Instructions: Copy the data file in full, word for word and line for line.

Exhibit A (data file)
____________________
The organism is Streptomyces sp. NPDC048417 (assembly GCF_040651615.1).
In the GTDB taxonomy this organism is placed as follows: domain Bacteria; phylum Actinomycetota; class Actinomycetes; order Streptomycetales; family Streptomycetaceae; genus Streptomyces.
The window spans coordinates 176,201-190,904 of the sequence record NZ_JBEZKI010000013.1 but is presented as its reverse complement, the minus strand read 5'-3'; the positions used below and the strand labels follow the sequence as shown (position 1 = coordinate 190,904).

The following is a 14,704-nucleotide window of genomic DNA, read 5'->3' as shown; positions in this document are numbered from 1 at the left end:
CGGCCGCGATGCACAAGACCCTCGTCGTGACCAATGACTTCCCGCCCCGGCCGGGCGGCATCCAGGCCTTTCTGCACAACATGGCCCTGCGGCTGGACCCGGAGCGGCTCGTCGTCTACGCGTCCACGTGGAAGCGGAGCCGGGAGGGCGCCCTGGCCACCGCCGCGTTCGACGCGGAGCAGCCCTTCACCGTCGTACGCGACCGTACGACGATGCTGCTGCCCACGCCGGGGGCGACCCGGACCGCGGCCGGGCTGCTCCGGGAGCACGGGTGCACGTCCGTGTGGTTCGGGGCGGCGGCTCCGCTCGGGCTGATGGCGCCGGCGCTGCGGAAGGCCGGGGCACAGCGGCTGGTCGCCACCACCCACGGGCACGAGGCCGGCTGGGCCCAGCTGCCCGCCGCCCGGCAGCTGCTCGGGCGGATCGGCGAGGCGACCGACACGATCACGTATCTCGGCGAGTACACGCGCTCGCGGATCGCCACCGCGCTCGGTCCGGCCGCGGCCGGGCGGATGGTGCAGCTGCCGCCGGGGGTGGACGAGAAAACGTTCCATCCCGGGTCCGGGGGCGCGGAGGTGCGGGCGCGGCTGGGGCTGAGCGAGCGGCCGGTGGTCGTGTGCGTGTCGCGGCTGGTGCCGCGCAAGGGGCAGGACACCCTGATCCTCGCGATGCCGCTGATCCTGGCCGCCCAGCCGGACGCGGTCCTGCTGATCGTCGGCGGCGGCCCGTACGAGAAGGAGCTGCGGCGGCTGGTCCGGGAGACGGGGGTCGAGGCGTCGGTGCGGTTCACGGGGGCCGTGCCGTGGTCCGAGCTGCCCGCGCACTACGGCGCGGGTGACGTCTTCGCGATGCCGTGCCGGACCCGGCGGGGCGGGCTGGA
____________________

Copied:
The organism is Streptomyces sp. NPDC048417 (assembly GCF_040651615.1).
In the GTDB taxonomy this organism is placed as follows: domain Bacteria; phylum Actinomycetota; class Actinomycetes; order Streptomycetales; family Streptomycetaceae; genus Streptomyces.
The window spans coordinates 176,201-190,904 of the sequence record NZ_JBEZKI010000013.1 but is presented as its reverse complement, the minus strand read 5'-3'; the positions used below and the strand labels follow the sequence as shown (position 1 = coordinate 190,904).

The following is a 14,704-nucleotide window of genomic DNA, read 5'->3' as shown; positions in this document are numbered from 1 at the left end:
CGGCCGCGATGCACAAGACCCTCGTCGTGACCAATGACTTCCCGCCCCGGCCGGGCGGCATCCAGGCCTTTCTGCACAACATGGCCCTGCGGCTGGACCCGGAGCGGCTCGTCGTCTACGCGTCCACGTGGAAGCGGAGCCGGGAGGGCGCCCTGGCCACCGCCGCGTTCGACGCGGAGCAGCCCTTCACCGTCGTACGCGACCGTACGACGATGCTGCTGCCCACGCCGGGGGCGACCCGGACCGCGGCCGGGCTGCTCCGGGAGCACGGGTGCACGTCCGTGTGGTTCGGGGCGGCGGCTCCGCTCGGGCTGATGGCGCCGGCGCTGCGGAAGGCCGGGGCACAGCGGCTGGTCGCCACCACCCACGGGCACGAGGCCGGCTGGGCCCAGCTGCCCGCCGCCCGGCAGCTGCTCGGGCGGATCGGCGAGGCGACCGACACGATCACGTATCTCGGCGAGTACACGCGCTCGCGGATCGCCACCGCGCTCGGTCCGGCCGCGGCCGGGCGGATGGTGCAGCTGCCGCCGGGGGTGGACGAGAAAACGTTCCATCCCGGGTCCGGGGGCGCGGAGGTGCGGGCGCGGCTGGGGCTGAGCGAGCGGCCGGTGGTCGTGTGCGTGTCGCGGCTGGTGCCGCGCAAGGGGCAGGACACCCTGATCCTCGCGATGCCGCTGATCCTGGCCGCCCAGCCGGACGCGGTCCTGCTGATCGTCGGCGGCGGCCCGTACGAGAAGGAGCTGCGGCGGCTGGTCCGGGAGACGGGGGTCGAGGCGTCGGTGCGGTTCACGGGGGCCGTGCCGTGGTCCGAGCTGCCCGCGCACTACGGCGCGGGTGACGTCTTCGCGATGCCGTGCCGGACCCGGCGGGGCGGGCTGGA